Tuesday, April 26, 2005

Passover, 2005

Well, it's officially the third day of Passover now, and my left wrist is starting to heal. Still can't play guitar, but the mando's back--and, as my daughter reminds me, I might as well take this as my opportunity to take up trumpet again. And to get back to posting.

In the spirit of the season, here are some Passover poems you could use in classes, or just for your own enjoyment. The first is by George Oppen, and I love the way it turns back on itself, repeatedly, to savor and meditate on its own language, repeating in its form the happy shock of discovery that it talks about via a child's misreading of a time-worn Biblical phrase:

Miracle of the childrenxxxxxxthe brilliant
Childrenxxxxxthe word
Liquid as woodlandsxxxxxChildren?

When she was a child I read Exodus
To my daughterxxxxx'The children of Israel. . . '

Pillar of fire
Pillar of cloud

We stared at the end
Into each other's eyesxxxxxWhere
She said hushed

Were the adultsxxxxxWe dreamed to each other
Miracle of the children
The brilliant childrenxxxxxxMiracle

Of their brilliancexxxxxMiracle
And there it stops--but how many things we could fill in after that "of"! (My friend Maeera Shrieber is, I gather, writing a book that will talk about Oppen's use of words and phrases that call out for commentary, like that dangling "of.")

One of my guests for Passover this year--Irish, Catholic, new to the holiday--asked, quite amiably, whether anyone ever talks about politics at a seder. Well! Next year I'll be ready with this poem, by the extraordinary Israeli poet Aharon Shabtai, from his collection J'Accuse (translated by the master, Peter Cole).

Passover 2002

Instead of scalding
your pots and plates,
take steel wool
to your hearts:
You read the Haggadah
like swine, which
if put before a table
would forage about in the bowl
for parsley and dumplings.
Passover, however,
is stronger than you are.
Go outside and see:
the slaves are rising up,
a brave soul
is burying its oppressor
beneath the sand.
Here is your cruel,
stupid Pharaoh,
dispatching his troops
with their chariots of war,
and here is the Sea of Freedom,
which swallows them.
What haunts me about this poem isn't its politics, which are pretty standard-issue in the left-leaning circles I know best. Rather, it's the way those politics are shadowed by the poem's title. Passover, 2002, you may remember, was the holiday in which one "brave soul" heroically "buried its oppressor" by blowing up a senior-citizens' seder in Netanya, which blow for freedom swallowed up such formidable troops as Alter Brivitch (88), Frieda Brivitch (86), Michael Karim (78), Sarah Levy-Hoffman (89), and a dozen or so more. I don't know whether the poem was written before the attack or after, but it's certainly been republished since then, which means Shabtai stands by it--and the poem thus shivers with a moral ambiguity that mirrors and amplifies that of the seder itself. Brrrr!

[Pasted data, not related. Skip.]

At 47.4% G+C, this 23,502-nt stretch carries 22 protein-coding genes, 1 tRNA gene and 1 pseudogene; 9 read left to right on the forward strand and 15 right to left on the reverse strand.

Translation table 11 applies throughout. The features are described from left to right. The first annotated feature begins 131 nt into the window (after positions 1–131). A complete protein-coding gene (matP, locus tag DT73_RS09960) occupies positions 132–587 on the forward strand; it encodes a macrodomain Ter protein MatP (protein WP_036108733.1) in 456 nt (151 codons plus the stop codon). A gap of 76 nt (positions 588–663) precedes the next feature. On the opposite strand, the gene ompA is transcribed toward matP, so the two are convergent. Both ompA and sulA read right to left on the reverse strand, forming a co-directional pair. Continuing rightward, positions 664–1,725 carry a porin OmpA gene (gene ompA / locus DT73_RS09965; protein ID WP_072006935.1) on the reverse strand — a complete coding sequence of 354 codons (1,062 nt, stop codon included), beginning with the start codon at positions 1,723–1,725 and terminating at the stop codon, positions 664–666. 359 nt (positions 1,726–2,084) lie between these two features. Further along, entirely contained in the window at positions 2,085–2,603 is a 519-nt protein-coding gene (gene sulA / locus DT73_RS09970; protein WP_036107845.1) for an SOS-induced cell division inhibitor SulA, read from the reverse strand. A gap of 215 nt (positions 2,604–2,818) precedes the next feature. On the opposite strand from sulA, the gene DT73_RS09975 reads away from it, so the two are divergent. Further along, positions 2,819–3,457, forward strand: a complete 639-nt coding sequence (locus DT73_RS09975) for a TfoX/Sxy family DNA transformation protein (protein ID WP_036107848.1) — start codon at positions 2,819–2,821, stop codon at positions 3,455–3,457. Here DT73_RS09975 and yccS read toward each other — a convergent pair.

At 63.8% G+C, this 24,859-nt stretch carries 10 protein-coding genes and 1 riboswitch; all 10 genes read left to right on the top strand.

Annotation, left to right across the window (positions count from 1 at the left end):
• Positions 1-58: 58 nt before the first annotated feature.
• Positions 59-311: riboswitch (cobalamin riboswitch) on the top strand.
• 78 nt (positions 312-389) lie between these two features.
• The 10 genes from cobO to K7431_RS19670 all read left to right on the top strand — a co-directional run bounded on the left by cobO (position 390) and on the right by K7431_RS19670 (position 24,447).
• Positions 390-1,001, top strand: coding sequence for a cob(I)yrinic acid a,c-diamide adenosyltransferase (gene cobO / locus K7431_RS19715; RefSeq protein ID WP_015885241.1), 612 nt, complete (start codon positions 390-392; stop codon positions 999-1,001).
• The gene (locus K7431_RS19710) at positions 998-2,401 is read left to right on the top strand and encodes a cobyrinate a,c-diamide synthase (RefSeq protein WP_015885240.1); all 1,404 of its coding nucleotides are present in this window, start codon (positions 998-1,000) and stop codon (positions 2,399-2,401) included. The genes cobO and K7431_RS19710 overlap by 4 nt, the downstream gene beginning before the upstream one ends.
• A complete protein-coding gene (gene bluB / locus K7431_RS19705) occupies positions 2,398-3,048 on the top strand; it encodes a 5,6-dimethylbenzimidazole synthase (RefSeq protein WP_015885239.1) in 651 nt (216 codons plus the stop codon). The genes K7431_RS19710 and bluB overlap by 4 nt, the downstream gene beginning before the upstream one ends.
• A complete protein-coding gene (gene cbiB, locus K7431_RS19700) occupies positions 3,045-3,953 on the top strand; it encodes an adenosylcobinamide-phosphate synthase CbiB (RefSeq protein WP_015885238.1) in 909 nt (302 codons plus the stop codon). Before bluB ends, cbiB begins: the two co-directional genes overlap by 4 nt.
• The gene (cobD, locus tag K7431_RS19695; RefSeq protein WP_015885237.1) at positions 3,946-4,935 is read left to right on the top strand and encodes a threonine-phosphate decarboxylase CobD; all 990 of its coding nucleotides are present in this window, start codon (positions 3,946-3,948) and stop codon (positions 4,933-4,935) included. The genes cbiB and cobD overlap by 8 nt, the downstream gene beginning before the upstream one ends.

As if to balance out the public politics of "Passover 2002," Shabtai includes a second poem, "I Love Passover," beside it to close out J'Accuse. Here we see him as a poet of eros, which is the side of him I generally prefer to the poet of eris, or struggle; he's the poet of private rebellion, ardently withdrawing his consent from the public realm:

I Love Passover

I love Passover,
since that's when you'll be back.
Like every year,
we'll take the car to Kiryat Motzkin
and, over glasses of wine
and bowls of charoset,
Zvi will tell us
of the March of Death.
Then we'll return to Tel Aviv,
and as you drive in the dark,
the car's windows
will fog up,
and I'll put my hand on your knee.
At home, we'll get into bed
and celebrate our own
private Seder.
I see myself putting
my lips to your belly
and thinking of honey,
while in the street below
our angel passes.

The "March of Death" was a forced march of concentration camp inmates the Nazis were determined to keep out of the hands of the Red Army, advancing towards Auschwitz and Cracow in January, 1945. (About 58,000 Jews "were murdered or died en route," says the translator's note.) Against which horrors, the poem sets the sweetness of friendship and making love. It's traditional to read the Song of Songs at Passover time, to celebrate (among other things) the sexual resistance of making new babies in the face of Pharoah's murderous decrees. In this poem, the "honey" of the beloved's body repeats and varies the earlier wine and haroset, just as the fog in the windows of the car is a cozy, bloodless version of the marking of doorposts to keep the Angel of Death at bay. If the public rhetoric of freedom and rebellion in "Passover 2002" is compromised, all-but-fatally, by the unstated murders recalled by its title, this poem offers a contrasting vision of private protest, private freedom, which eases the sting of its comrade-in-verse.

1 comment:

chandella said...

can u please post some comments on
the multipilcity of the self
as precieved by writers ?
i am currently doing research on this will b thankful
ps ur blog is a great help , the name is too long but ah!whats in a name ------